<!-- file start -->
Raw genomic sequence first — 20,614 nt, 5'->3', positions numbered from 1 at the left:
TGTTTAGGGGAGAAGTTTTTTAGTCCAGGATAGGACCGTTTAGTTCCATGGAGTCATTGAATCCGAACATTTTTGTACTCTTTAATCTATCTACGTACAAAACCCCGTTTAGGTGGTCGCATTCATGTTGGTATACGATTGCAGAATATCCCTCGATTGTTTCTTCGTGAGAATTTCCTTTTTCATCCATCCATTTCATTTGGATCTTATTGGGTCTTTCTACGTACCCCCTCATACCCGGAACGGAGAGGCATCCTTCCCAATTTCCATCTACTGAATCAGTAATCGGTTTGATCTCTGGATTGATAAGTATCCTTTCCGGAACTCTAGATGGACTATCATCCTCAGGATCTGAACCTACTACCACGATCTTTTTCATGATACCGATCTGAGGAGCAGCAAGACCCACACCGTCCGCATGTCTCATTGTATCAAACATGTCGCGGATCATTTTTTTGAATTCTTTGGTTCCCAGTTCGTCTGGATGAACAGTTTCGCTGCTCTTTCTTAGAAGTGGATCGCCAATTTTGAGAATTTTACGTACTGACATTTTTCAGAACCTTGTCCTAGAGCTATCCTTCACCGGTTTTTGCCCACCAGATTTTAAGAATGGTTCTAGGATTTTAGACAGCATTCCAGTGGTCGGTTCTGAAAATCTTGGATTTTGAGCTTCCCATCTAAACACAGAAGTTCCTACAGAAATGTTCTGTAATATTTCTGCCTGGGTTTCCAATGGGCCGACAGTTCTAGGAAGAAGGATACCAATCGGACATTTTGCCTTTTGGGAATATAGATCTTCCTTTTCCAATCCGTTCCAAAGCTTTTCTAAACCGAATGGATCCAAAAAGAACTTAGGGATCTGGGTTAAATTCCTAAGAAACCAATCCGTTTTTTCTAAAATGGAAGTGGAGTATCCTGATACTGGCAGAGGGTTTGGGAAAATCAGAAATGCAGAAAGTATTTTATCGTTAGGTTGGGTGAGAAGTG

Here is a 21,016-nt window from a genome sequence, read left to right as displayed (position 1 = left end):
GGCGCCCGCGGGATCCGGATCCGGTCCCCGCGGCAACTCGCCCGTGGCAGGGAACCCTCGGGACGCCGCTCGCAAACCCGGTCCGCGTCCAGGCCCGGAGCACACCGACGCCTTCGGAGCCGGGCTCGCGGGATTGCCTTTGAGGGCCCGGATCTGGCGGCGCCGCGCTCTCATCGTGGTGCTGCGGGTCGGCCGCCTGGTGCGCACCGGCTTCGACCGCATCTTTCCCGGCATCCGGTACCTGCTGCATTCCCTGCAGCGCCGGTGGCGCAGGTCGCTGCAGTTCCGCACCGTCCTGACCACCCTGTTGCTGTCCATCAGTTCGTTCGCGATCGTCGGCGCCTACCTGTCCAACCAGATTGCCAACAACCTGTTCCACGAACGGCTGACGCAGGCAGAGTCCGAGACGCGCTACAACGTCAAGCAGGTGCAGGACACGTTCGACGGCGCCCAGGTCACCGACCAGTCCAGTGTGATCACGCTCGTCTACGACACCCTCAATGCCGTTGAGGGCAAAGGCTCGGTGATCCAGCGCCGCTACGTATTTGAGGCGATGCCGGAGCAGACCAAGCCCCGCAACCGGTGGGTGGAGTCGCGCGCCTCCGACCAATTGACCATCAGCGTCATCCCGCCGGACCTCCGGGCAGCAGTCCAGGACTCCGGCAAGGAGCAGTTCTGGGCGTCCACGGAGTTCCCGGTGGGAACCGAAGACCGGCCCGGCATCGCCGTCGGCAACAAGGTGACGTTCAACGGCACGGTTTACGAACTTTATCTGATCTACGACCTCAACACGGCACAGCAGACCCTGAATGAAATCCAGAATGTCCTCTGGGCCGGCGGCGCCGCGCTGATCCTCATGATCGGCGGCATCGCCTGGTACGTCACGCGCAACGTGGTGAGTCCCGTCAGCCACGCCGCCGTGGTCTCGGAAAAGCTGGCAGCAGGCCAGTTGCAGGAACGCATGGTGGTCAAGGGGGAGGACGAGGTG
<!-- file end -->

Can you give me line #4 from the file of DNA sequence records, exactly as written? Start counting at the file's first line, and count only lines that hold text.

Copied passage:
GGCGCCCGCGGGATCCGGATCCGGTCCCCGCGGCAACTCGCCCGTGGCAGGGAACCCTCGGGACGCCGCTCGCAAACCCGGTCCGCGTCCAGGCCCGGAGCACACCGACGCCTTCGGAGCCGGGCTCGCGGGATTGCCTTTGAGGGCCCGGATCTGGCGGCGCCGCGCTCTCATCGTGGTGCTGCGGGTCGGCCGCCTGGTGCGCACCGGCTTCGACCGCATCTTTCCCGGCATCCGGTACCTGCTGCATTCCCTGCAGCGCCGGTGGCGCAGGTCGCTGCAGTTCCGCACCGTCCTGACCACCCTGTTGCTGTCCATCAGTTCGTTCGCGATCGTCGGCGCCTACCTGTCCAACCAGATTGCCAACAACCTGTTCCACGAACGGCTGACGCAGGCAGAGTCCGAGACGCGCTACAACGTCAAGCAGGTGCAGGACACGTTCGACGGCGCCCAGGTCACCGACCAGTCCAGTGTGATCACGCTCGTCTACGACACCCTCAATGCCGTTGAGGGCAAAGGCTCGGTGATCCAGCGCCGCTACGTATTTGAGGCGATGCCGGAGCAGACCAAGCCCCGCAACCGGTGGGTGGAGTCGCGCGCCTCCGACCAATTGACCATCAGCGTCATCCCGCCGGACCTCCGGGCAGCAGTCCAGGACTCCGGCAAGGAGCAGTTCTGGGCGTCCACGGAGTTCCCGGTGGGAACCGAAGACCGGCCCGGCATCGCCGTCGGCAACAAGGTGACGTTCAACGGCACGGTTTACGAACTTTATCTGATCTACGACCTCAACACGGCACAGCAGACCCTGAATGAAATCCAGAATGTCCTCTGGGCCGGCGGCGCCGCGCTGATCCTCATGATCGGCGGCATCGCCTGGTACGTCACGCGCAACGTGGTGAGTCCCGTCAGCCACGCCGCCGTGGTCTCGGAAAAGCTGGCAGCAGGCCAGTTGCAGGAACGCATGGTGGTCAAGGGGGAGGACGAGGTG